The Otto Naegeli Prize for Medical Research attracts significant international attention. In this issue of the Swiss Medical Forum, the recipient of the 2018 award presents his research work in a concise review. The publication of this article in the Swiss Medical Forum provides a wide audience of medical professionals in Switzerland and abroad with first-hand information about an exemplary and outstanding research programme led by the 2018 prize winner Professor Nenad Ban.Winner of the Otto Naegeli Prize 2018: ETH structural biologist Nened Ban in his office on the Hönggerberg campus
(picture: Katarzyna Nowak / ETH Zurich, reproduced with kind permission).
The 2018 Otto Naegeli Prize was awarded to Professor Nenad Ban from the Department of Biology at ETH Zurich. The justifications of the scientific advisory committee are presented in the official laudatio by former prize awardee Professor Ruedi Aebersold:
Nenad Ban is recognised for his outstanding contributions to the field of biochemistry and structural biology, particularly the determination of the atomic structure of large macromolecular assemblies.
For centuries science and society have debated the question of whether living organisms are fundamentally different from nonliving matter. Some scientists thought that living organisms could eventually be explained by the principles of physics and chemistry, whereas others, the proponents of vitalism,invoked some nonphysical element as a fundamental property of living systems. Research in the 20th century established definitively that the processes of life consist of a myriad of chemical reactions that are catalysed by biomolecules, and that the function of these biomolecules depends on the precise location of each of the molecule’s atoms in relation to the other atoms of the molecule. These insights are the roots of the field of structural biology.
The catalytic biomolecules of the cell are molecular machines of enormous complexity, frequently consisting of proteins that associate with other proteins, nucleic acids or lipids. The molecular machines that catalyse the protein biosynthesis, including the ribosomes, are among the most complex structures known and essential for every living organism. Nenad Ban has dedicated his scientific career to analysis of their structure and function. After studying molecular biology in Zagreb, Croatia, he continued his education in the United States and earned his PhD at the University of California, Riverside. He then joined the group of Professor Thomas Steitz at Yale University to tackle perhaps the most challenging and most important structural biology challenge at the time, the structure of the ribosome. As a postdoctoral fellow, he was instrumental in solving the structure of the ribosome, a monumental achievement that was recognised in 2009 with the Nobel Prize to Professors Ramakrishnan, Steitz and Yonath.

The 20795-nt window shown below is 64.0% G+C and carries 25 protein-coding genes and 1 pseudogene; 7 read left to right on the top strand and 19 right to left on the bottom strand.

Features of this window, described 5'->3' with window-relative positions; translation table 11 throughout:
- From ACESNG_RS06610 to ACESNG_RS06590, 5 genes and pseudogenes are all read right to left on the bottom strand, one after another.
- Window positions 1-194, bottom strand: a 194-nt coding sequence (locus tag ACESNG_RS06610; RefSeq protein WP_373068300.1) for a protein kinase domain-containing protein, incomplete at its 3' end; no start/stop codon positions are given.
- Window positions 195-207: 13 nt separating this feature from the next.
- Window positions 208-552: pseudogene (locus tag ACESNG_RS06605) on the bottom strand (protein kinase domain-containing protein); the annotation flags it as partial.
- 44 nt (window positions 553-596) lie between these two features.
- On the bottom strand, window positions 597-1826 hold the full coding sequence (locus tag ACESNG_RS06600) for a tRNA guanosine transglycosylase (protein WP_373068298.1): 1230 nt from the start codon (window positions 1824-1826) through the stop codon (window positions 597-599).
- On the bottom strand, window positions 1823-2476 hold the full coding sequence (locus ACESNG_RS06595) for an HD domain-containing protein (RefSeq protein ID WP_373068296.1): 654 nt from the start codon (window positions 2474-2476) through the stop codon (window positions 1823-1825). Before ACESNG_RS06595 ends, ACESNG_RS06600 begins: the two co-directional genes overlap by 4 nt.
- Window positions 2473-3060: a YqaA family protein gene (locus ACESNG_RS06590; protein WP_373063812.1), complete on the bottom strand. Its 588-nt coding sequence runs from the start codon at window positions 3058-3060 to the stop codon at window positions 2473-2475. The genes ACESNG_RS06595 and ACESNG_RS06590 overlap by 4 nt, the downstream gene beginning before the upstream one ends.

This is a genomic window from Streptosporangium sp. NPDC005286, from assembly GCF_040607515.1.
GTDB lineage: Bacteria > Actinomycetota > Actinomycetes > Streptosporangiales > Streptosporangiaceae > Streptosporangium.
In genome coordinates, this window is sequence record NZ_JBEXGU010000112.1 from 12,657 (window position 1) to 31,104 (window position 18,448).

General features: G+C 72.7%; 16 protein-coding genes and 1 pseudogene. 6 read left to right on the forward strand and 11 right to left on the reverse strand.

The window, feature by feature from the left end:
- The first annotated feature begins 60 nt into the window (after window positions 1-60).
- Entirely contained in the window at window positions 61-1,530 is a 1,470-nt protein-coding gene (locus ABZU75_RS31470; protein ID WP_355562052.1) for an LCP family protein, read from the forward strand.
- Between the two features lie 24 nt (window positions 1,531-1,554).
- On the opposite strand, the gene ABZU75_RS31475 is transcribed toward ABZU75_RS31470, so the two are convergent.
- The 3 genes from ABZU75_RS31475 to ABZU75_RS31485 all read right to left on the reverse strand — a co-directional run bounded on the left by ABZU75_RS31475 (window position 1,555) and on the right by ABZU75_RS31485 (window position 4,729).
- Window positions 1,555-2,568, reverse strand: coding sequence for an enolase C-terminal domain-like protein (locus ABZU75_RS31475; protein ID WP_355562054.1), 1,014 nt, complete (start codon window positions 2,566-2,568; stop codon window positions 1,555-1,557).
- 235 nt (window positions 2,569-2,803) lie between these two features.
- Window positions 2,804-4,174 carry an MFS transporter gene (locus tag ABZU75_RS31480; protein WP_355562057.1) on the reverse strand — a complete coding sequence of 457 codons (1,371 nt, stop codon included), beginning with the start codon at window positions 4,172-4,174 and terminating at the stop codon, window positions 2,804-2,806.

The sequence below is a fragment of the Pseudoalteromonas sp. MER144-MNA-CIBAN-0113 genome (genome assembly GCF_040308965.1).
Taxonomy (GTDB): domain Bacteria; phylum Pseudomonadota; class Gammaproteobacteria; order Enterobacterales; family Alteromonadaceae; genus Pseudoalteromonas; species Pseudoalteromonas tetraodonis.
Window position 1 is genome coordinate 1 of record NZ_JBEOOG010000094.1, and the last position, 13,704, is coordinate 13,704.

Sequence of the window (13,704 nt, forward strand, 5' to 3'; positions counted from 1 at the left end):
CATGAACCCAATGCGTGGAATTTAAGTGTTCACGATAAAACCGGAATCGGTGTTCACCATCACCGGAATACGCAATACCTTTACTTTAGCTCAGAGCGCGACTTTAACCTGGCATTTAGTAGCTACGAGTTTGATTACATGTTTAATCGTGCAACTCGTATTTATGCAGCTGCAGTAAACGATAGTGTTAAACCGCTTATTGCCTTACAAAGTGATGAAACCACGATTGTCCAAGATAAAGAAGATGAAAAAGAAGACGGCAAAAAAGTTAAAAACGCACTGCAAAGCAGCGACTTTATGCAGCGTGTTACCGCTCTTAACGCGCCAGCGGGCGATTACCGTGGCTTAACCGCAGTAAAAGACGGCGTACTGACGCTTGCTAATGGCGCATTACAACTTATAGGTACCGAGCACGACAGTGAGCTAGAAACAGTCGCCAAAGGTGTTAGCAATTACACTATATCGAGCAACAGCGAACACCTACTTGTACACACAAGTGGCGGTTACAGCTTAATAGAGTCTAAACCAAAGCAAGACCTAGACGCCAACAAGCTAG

Nenad Ban then joined the Department of Biology at ETH Zurich as an Assistant Professor and rose to the level of Full Professor. In his position at ETH he continued his spectacular success in solving the atomic structure of complex molecular machines, including that of fatty acid synthase, the structure of ribosomal complexes with various factors that modulate and control protein synthesis, and the structure of RNA riboswitches. Nenab Ban’s group is also internationally recognised for methodological advances in structural biology. This is exemplified by his leadership role in the implementation of the revolutionary cryo EM single particle technology at ETH. In pioneering work he applied this new technology to the determination of the mitochondrial ribosome, a challenge that had eluded structural biologists for decades.
His scientific articles in the field of structural biology have been recognised by multiple international scientific awards and memberships of learned societies, and established Nenad Ban as one of the leading structural biologists of his generation. It can be expected that he will remain at the forefront of his field for a long time to come.
The Otto Naegeli Prize was established in 1960, in memory of Professor Otto Naegeli, the distinguished scientist and teacher of internal medicine at the University of Zurich, who died in 1938 (http://www.otto-naegeli-preis.ch/home-2.html).
The Otto Naegeli Prize aims to stimulate and recognise outstanding medical and biomedical research, and is awarded every other year to researchers in Switzerland. Currently the prize money amounts to CHF 200 000.
No financial support and no other potential conflict of interest relevant to this article were reported
Prof. Dr. med. Markus Heim
Clinic for Gastroenterology and Hepatology